by Lisa Rhoades


My nephew says seeing a cardinal means
there’s a soul nearby, so I wonder who’s flitting
from the red oak to the neighbor’s fence
to watch us at this vacation house.

I hope it doesn’t need to be
someone recently dead,
because my grandmother would love the view
of her greats—cavorting from lawn to dock,
diving and jumping into sun-warmed shallows,
shrieking as their toes sweep the silty bottom.

But it’s ok if it’s my friend
whose recent death has hinged
my middle age, the counting-ness
that entered with that grief—
zero, one, two, three—
the natural set of losses into which he fit,
and just like that. Cardo, Cardinis, Cardinal,
the heart pivots, the count goes on
though not every death or number
works that way.

We spend most of our week here
out on the boat, dragging the kids
on a giant inflatable raft
that skids back and forth across our wake.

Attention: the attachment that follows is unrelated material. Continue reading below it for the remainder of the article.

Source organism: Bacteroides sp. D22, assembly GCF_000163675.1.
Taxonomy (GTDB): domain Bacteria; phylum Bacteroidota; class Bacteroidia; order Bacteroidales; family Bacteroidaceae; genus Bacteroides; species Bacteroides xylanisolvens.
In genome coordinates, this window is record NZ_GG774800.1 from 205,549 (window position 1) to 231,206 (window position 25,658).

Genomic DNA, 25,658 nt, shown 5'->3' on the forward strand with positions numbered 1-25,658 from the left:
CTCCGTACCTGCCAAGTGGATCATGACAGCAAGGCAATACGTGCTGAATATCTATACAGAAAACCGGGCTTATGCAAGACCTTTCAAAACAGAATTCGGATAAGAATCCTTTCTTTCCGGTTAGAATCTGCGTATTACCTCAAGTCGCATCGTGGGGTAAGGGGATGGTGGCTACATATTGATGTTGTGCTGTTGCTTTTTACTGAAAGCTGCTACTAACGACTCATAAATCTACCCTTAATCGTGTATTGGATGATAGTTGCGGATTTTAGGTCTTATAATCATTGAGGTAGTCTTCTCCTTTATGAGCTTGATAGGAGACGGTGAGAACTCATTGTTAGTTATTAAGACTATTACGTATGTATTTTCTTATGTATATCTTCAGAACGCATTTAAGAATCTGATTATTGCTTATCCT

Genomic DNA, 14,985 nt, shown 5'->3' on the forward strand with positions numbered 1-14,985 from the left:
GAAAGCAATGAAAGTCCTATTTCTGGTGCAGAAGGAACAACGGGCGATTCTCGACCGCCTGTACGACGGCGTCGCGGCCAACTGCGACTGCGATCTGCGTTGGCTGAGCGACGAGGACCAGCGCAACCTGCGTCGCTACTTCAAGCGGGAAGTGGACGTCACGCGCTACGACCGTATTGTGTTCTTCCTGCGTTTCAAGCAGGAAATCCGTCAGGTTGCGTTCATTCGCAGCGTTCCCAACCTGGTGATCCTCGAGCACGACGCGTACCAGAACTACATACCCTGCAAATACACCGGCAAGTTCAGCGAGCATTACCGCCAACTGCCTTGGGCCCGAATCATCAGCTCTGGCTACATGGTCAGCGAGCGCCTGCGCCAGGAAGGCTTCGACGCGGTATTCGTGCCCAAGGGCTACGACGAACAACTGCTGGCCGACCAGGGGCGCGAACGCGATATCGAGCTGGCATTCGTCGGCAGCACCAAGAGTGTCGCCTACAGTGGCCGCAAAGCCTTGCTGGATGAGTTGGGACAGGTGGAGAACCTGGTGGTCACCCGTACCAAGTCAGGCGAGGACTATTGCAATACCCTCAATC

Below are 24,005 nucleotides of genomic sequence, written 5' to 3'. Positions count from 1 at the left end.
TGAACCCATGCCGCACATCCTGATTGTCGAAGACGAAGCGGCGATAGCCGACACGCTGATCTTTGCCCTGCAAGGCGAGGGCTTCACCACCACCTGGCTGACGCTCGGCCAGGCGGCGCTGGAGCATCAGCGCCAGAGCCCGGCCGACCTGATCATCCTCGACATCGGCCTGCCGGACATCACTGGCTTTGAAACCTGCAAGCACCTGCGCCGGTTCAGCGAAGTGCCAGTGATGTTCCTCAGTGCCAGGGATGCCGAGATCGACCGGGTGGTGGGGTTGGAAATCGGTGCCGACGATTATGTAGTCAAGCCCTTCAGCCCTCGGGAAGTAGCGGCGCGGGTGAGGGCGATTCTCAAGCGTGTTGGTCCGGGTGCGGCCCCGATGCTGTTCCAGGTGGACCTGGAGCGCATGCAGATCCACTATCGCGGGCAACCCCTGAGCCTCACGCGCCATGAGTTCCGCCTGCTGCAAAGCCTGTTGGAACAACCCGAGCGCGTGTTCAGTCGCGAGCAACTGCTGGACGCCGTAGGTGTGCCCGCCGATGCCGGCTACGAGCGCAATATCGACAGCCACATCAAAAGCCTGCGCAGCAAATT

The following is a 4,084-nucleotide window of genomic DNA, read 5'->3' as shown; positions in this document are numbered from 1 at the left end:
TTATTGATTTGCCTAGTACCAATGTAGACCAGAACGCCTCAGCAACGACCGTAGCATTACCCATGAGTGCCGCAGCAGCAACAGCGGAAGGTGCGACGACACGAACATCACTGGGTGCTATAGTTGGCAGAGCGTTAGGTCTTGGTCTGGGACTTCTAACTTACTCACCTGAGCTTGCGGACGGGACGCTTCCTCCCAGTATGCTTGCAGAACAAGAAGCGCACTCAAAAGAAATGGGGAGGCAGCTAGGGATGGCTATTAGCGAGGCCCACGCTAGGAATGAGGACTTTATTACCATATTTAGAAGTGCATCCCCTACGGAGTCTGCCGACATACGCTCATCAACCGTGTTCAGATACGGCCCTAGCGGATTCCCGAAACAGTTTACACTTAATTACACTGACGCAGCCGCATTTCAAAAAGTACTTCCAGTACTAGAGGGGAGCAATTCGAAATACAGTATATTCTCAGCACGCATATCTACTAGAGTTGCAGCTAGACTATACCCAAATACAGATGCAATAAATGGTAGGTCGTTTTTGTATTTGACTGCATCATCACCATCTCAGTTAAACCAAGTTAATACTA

No cardinal mark warns us from the channel’s
hidden sandbars so we find
safe waters on our own.

Our New World songbird got its name
from Old World scarlet robes, or so the internet says.
Also, “cardinals appear when angels are near”
can be engraved, embossed or stitched
onto the tchotcke of your choice,
which explains my nephew’s solemn assertion.
The red flash by the sliding glass doors
fights his reflection in defense
of a cup of twigs lined with soft grasses and hair.
Poor soul.

LISA RHOADES is the author of The Long Grass (Saint Julian Press, 2020) and Strange Gravity (Bright Hill Press, 2004). Individual poems have appeared at Barrow Street, Poetry East, Prime Number, Saranac Review, South Carolina Review, and SweetLit, among others. In addition to teaching poetry, she works as a pediatric nurse in Manhattan. She lives on Staten Island with her spouse and their two children. Find her online at: and

Photo: “Cardinal” by Imtiaz Ahmed